The SEC issued its long-anticipated “Report on the Municipal Securities Market” on July 31, 2012. The Report is comprehensive – 150 pages – and contains the SEC’s recommendations to improve the disclosure provided to investors, especially retail investors, in the $3.7 trillion municipal securities market, as well as recommendations to improve market structure. The municipal securities market includes debt securities of all kinds issued by all types of state and local governments.

The SEC began work on this Report more than 27 months ago, conducted three public hearings around the country and had numerous communications with market participants.

The Report includes a 10-page Executive Summary and a comprehensive discussion of the current state of the municipal bond market. It focuses on the SEC’s two primary areas of concerns. The first is disclosure, including timeliness and content of financial information provided by municipal issuers, and the adequacy of disclosure relating to pension and other post-retirement benefits, derivatives and conflicts of interest. The second area of the SEC’s concern relates to market structure. Retail investors hold more than 75 percent of the outstanding principal amount of municipal securities, yet those securities trade in a decentralized market that the SEC describes as “illiquid and opaque.” The Report then provides numerous recommendations for further consideration.

The Report identifies a number of possible regulatory approaches the SEC could pursue under its existing legal authority including:

  • Updating the SEC’s 1994 Interpretive Guidance on disclosure obligations of municipal issuers in light of the subsequent disclosure-related SEC enforcement actions involving financial statements and financial information, terms and risks of securities and conflicts of interest, among others. 
  • Amending SEC Rule 15c2-12, possibly to mandate the types of disclosures required by issuers in their initial official statements and continuing disclosure filings.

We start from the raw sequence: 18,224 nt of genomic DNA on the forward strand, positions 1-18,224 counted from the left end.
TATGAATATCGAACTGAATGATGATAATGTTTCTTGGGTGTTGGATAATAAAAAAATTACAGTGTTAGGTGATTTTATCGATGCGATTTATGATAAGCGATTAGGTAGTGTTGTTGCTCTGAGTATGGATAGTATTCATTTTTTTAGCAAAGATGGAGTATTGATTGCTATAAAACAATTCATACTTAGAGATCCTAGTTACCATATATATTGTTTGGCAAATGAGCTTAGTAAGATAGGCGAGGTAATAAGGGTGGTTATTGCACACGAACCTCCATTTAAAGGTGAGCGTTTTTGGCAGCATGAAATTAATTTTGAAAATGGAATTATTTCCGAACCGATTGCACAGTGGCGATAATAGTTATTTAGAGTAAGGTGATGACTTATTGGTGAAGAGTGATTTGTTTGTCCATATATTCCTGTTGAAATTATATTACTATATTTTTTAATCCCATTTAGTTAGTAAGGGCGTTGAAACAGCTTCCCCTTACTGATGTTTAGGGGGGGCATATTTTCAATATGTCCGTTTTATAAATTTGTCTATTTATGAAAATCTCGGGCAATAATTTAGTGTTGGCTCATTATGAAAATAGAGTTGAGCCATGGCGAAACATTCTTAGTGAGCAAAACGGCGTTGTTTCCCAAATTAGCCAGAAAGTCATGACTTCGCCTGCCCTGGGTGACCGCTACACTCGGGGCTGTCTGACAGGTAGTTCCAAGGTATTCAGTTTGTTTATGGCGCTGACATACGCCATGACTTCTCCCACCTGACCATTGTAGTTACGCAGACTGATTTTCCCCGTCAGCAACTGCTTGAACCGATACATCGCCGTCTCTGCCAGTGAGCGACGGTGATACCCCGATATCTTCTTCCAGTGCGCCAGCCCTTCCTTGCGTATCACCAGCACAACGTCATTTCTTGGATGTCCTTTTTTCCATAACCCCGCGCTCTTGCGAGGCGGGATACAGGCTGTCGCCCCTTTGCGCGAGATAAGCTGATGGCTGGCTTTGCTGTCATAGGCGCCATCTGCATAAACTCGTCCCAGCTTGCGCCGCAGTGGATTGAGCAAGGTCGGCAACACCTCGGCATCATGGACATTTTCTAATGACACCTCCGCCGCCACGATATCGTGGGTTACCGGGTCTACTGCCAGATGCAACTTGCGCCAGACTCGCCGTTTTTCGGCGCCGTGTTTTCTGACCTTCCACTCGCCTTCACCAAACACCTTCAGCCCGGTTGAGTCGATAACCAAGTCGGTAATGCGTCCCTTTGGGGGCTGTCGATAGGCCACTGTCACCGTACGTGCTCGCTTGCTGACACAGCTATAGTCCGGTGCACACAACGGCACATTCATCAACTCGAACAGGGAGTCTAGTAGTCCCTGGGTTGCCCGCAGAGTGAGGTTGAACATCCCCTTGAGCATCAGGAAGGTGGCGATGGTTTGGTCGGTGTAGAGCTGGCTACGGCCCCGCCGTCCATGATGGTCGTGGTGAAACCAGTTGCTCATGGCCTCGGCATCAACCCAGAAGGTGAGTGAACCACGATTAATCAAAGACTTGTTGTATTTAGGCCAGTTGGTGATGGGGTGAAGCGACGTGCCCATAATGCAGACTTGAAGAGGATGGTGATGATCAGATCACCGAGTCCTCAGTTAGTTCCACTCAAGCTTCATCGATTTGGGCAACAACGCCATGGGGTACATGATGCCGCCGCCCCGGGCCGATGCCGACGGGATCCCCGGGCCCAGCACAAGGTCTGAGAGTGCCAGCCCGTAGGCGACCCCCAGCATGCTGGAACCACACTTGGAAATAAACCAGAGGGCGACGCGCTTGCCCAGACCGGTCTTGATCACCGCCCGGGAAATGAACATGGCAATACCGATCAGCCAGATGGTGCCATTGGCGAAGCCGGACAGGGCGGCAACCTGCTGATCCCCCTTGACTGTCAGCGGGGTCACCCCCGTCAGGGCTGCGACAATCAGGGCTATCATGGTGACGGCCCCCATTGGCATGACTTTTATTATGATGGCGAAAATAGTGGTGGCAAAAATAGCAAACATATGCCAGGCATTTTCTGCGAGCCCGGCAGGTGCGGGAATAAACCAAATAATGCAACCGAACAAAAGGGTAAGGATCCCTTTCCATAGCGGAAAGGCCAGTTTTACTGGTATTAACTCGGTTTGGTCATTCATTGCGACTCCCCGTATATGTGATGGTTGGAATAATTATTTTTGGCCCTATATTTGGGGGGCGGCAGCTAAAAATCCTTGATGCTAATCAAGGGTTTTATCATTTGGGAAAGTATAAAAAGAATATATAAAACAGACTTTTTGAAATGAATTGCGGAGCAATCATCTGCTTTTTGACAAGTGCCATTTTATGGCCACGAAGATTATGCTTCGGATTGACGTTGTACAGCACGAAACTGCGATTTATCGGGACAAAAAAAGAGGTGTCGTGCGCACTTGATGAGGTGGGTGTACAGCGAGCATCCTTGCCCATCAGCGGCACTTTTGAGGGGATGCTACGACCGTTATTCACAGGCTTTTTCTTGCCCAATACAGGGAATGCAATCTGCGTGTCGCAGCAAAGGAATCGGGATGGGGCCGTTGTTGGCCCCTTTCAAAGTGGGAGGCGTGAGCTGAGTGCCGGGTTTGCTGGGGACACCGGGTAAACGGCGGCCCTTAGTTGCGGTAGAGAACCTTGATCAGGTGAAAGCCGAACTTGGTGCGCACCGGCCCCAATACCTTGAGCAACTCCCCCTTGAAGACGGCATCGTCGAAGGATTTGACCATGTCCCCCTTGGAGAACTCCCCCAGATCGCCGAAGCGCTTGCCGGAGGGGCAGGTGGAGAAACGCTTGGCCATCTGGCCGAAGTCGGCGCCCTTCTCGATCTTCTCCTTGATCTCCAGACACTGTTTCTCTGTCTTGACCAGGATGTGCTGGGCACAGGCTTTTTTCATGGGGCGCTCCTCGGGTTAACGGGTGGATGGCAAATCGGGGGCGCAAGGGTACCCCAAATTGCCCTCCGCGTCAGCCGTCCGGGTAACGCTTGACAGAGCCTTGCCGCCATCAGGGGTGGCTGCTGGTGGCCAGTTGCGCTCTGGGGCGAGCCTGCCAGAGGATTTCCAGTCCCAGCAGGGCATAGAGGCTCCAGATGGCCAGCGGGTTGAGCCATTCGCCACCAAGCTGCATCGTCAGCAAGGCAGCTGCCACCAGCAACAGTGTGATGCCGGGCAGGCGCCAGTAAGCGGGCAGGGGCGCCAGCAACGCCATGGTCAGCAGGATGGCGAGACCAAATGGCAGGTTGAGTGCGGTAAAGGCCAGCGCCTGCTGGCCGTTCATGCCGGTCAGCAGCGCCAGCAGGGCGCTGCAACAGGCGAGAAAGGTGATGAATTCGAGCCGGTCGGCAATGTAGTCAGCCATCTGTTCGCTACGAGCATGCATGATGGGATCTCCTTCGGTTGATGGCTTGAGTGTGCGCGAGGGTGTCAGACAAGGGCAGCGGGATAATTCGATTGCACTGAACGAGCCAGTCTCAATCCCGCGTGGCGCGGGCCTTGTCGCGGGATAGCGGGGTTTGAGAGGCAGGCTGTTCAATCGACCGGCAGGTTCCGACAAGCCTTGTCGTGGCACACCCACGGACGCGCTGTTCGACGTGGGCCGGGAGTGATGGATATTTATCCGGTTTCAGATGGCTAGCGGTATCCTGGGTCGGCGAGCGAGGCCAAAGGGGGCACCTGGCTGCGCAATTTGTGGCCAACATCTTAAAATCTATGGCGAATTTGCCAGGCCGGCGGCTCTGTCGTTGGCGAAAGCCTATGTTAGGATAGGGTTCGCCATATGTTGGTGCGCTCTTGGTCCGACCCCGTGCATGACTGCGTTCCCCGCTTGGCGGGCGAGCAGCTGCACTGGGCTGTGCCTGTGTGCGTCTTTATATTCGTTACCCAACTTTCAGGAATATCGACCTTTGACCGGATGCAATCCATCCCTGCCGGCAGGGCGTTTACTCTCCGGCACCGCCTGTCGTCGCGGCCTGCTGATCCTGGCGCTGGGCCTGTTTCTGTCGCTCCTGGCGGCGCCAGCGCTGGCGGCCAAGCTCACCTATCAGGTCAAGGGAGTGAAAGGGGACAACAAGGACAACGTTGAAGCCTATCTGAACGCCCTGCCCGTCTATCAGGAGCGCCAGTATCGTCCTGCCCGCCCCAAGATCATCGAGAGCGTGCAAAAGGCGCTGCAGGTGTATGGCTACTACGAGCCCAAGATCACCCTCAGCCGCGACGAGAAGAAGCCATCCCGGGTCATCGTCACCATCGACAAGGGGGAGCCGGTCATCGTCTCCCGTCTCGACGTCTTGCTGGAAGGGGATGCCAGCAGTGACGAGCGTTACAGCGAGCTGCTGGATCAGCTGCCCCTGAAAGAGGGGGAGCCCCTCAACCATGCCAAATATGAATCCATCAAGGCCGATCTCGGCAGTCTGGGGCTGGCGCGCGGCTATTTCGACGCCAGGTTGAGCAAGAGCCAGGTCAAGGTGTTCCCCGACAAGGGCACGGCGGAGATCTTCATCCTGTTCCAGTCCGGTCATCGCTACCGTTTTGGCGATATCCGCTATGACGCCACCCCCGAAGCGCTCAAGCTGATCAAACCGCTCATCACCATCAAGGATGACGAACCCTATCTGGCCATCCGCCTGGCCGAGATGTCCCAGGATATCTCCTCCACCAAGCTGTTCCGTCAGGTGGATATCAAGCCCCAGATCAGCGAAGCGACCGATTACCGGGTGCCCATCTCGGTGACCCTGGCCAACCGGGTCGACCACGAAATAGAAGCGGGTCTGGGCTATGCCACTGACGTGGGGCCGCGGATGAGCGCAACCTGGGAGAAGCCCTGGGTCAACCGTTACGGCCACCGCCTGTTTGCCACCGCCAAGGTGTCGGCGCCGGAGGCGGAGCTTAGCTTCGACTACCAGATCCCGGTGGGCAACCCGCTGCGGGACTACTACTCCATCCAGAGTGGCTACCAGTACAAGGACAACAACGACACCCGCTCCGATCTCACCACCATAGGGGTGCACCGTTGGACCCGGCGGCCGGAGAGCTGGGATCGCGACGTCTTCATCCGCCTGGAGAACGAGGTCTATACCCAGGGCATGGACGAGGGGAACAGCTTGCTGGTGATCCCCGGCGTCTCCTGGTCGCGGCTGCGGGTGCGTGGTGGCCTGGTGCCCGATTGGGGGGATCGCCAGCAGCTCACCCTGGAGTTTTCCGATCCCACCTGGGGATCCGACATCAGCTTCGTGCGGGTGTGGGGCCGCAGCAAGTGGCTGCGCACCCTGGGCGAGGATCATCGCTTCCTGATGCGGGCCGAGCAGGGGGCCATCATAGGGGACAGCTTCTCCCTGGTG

• Addressing noncompliance by issuers with their continuing disclosure undertakings.

The Report also identifies a number of potential legislative changes which, if enacted by Congress, would increase the SEC’s authority over the municipal bond market including:

  • Authorizing the SEC to require the preparation and dissemination of official statements for new issuances and ongoing disclosure through the maturity of municipal bonds, including setting requirements for timing and frequency of disclosure and minimum disclosure requirements, as well as enforcement tools.
  • Authorizing the SEC to establish the form and content of the financial statements of municipal issuers and to designate a private-sector body (such as GFOA) to establish accounting standards for federal securities law purposes.
  • Authorizing the SEC to require municipal issuers to have their financial statements audited.
  • Authorizing the IRS to share with the SEC information the IRS obtains from tax returns, audits and examinations related to municipal bonds, particularly in instances of suspected securities fraud.
  • Providing mechanisms, through trustees or other entities, to enforce compliance by municipal issuers with their continuing disclosure obligations.
  • Eliminating the availability of exemptions under the Securities Act and Exchange Act for conduit borrowers who are not municipal entities. 
  • Providing a limited safe harbor from private liability for forward-looking statements of municipal issuers that satisfy certain conditions.

The Report also makes numerous recommendations relating to possible regulatory changes designed to provide retail investors with improved information about prices of municipal bonds and to bolster existing obligations of dealers concerning pricing. The recommendations focus on both pre- and post-trade pricing information as part of the ongoing effort by the SEC to improve pricing transparency in the municipal market.